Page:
Hey, everybody! Here's a headsup on the fate of Dancing In The Dark blogsite ( The Owner and Administrator of the long running popular blogsite has given a graveside date to put the DnD blogsite in its final resting place. So mark it on your calendar... after August 31 DnD will be no more. There are other blogsites where you can pick up some news of the dancing community in Hawaii and at lands beyond......Dance West Oahu, Dancing In The Islands, Dancing The Pacific Rim, Town Dancer, and my own American Social Ballroom & Latin Dancing.

Wednesday, August 05, 2009

August Happenings @The Palladiun

Hey, guys and gals of Social Ballroom, Latin, and Swing Dancing. There's big goin'ons at the Palladium this month. Take you pick at any of the weekend events scheduled at this popular waterhole for dancers and go have some fun.
(left click mouse on graphic to zoom in)

Monday, August 03, 2009

Will Da Real Harry Fox Please Stand Up!

Okay, students of social ballroom dancing, it's about a month before we start with the Fox Trot lessons at the Ali'iolani CSA and Kaiser CSA. Good to know where Harry Fox fits in and how the Fox Trot came to be...just like goin' back to school fo' history 101. So here's the scoop as written in partner dances.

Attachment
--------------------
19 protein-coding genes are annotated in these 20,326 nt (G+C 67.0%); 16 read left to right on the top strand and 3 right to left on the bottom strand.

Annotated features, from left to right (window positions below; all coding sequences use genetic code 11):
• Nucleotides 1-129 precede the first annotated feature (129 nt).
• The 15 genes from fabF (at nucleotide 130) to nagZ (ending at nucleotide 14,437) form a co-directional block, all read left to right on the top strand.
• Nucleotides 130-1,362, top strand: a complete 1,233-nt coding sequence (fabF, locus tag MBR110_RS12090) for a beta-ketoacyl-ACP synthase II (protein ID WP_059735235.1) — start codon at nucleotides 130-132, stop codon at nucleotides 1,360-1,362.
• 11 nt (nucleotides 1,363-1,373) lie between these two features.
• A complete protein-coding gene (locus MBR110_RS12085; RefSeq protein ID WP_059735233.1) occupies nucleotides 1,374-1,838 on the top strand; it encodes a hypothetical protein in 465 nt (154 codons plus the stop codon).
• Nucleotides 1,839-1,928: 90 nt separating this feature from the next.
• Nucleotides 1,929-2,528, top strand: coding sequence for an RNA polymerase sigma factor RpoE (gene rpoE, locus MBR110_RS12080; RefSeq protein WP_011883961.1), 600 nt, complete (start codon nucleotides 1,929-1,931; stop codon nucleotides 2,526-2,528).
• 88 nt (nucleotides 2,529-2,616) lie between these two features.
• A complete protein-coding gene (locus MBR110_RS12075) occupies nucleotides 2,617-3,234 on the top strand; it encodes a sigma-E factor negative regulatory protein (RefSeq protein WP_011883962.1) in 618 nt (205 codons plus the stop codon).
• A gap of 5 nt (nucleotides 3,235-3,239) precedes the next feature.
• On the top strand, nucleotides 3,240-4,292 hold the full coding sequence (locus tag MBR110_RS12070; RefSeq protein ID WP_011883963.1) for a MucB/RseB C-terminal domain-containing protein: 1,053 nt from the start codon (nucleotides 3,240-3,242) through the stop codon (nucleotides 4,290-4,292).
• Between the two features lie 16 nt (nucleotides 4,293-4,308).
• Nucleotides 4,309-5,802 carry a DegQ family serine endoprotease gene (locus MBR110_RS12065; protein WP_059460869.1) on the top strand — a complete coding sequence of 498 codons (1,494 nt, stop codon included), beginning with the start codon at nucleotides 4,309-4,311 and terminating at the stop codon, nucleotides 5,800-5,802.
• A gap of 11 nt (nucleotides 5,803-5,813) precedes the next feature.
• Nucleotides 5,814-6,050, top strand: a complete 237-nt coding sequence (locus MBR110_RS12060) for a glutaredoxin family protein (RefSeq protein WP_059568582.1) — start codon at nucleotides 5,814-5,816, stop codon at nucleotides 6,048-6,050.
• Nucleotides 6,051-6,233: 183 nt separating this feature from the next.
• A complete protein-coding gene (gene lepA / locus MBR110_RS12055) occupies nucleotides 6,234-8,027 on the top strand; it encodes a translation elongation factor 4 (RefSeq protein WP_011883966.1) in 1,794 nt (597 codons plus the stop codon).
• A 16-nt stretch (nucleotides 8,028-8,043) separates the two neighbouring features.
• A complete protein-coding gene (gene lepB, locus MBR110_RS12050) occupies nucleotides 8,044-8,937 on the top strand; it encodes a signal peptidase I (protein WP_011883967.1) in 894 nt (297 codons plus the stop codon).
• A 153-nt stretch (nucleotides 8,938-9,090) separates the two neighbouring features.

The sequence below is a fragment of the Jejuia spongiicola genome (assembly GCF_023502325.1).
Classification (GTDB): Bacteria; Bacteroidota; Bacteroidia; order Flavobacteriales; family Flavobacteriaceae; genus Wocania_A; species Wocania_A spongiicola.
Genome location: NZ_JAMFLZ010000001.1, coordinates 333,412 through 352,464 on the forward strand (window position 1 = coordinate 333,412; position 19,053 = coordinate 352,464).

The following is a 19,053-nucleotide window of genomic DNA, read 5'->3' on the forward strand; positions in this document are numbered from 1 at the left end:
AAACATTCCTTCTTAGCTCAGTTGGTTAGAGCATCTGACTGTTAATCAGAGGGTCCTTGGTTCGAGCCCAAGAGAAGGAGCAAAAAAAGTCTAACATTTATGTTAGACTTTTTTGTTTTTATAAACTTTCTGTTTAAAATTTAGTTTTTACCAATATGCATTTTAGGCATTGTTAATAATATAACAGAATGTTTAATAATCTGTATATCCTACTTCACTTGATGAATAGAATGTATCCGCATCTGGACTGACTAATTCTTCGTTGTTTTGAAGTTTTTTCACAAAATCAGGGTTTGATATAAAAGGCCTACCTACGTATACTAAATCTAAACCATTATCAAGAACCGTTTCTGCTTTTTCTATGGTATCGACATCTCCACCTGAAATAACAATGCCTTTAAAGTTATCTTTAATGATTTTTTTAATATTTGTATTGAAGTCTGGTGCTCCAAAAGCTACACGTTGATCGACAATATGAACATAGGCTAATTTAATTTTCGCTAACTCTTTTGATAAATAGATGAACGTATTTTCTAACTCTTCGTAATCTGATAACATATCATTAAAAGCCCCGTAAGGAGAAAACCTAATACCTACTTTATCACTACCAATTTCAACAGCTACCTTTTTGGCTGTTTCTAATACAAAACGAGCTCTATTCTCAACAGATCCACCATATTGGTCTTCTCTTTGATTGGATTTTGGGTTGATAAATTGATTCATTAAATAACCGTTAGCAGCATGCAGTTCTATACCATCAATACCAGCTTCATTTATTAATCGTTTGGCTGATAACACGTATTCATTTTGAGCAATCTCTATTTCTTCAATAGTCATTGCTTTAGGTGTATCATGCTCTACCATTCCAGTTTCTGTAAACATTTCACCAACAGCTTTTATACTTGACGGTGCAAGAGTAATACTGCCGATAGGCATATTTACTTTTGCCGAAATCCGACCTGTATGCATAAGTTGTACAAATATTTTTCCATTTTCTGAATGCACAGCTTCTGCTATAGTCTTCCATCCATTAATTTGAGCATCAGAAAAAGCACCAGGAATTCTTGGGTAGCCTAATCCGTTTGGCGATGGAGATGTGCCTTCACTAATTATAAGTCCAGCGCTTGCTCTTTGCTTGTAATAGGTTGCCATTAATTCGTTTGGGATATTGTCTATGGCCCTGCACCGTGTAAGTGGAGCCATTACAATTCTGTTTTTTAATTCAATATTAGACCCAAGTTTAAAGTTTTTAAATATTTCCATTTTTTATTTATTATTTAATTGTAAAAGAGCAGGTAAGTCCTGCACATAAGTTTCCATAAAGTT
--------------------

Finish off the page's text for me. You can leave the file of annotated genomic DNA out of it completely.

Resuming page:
Stories about the origins of this dance center around the name Harry Fox. Some identify him as a Ziefeld Follies performer who, in a 1914 performance, introduced a kind of jerky, trotting sequence of steps to ragtime music. The public, captivated by his movements, began to perform them in popular ballrooms. Supposedly the original twelve energetic steps were drastically modified, slowed, and smoothed out over the next few years to the three-step and four-step versions we know today.

Other stories refer to Harry Fox as a bandleader in 1914 in New York, who modified ragtime music. The dancers responded by combining the One-Step and Two-Step and calling the mixture the Fox Trot.

Whatever the exact origin, the medium-to-slow version of the Fox Trot is still the perennial standby of ballroom dances. What we now call "slow dancing" is really the Fox Trot, a dance so simple that you, too, will be Hot To Trot!

The two most common rhythm patterns are the "one-slow-step" (not to be confused with the dance the "One-Step"), and the "two-slow-step" patterns. But now, I'm getting ahead of myself, so..............